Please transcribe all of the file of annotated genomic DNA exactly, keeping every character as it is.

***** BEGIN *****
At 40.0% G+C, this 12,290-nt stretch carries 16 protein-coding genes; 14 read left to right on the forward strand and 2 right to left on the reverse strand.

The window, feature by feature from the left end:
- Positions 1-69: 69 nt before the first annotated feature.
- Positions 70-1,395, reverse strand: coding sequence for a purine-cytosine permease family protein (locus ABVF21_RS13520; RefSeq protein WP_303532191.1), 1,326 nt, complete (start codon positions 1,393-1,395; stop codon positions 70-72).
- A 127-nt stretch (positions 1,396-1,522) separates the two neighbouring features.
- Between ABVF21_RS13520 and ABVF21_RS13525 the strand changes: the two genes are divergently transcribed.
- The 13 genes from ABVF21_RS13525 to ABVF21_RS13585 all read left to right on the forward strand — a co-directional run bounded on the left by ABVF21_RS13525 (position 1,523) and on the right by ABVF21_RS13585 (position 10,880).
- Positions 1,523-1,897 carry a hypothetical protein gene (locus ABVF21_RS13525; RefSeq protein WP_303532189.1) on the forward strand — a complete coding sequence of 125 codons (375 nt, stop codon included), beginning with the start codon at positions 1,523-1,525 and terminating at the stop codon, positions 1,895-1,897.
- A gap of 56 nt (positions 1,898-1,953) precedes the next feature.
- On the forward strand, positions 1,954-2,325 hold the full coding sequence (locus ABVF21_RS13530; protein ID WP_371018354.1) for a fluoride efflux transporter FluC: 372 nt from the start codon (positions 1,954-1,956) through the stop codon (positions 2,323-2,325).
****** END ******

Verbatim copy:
At 40.0% G+C, this 12,290-nt stretch carries 16 protein-coding genes; 14 read left to right on the forward strand and 2 right to left on the reverse strand.

The window, feature by feature from the left end:
- Positions 1-69: 69 nt before the first annotated feature.
- Positions 70-1,395, reverse strand: coding sequence for a purine-cytosine permease family protein (locus ABVF21_RS13520; RefSeq protein WP_303532191.1), 1,326 nt, complete (start codon positions 1,393-1,395; stop codon positions 70-72).
- A 127-nt stretch (positions 1,396-1,522) separates the two neighbouring features.
- Between ABVF21_RS13520 and ABVF21_RS13525 the strand changes: the two genes are divergently transcribed.
- The 13 genes from ABVF21_RS13525 to ABVF21_RS13585 all read left to right on the forward strand — a co-directional run bounded on the left by ABVF21_RS13525 (position 1,523) and on the right by ABVF21_RS13585 (position 10,880).
- Positions 1,523-1,897 carry a hypothetical protein gene (locus ABVF21_RS13525; RefSeq protein WP_303532189.1) on the forward strand — a complete coding sequence of 125 codons (375 nt, stop codon included), beginning with the start codon at positions 1,523-1,525 and terminating at the stop codon, positions 1,895-1,897.
- A gap of 56 nt (positions 1,898-1,953) precedes the next feature.
- On the forward strand, positions 1,954-2,325 hold the full coding sequence (locus ABVF21_RS13530; protein ID WP_371018354.1) for a fluoride efflux transporter FluC: 372 nt from the start codon (positions 1,954-1,956) through the stop codon (positions 2,323-2,325).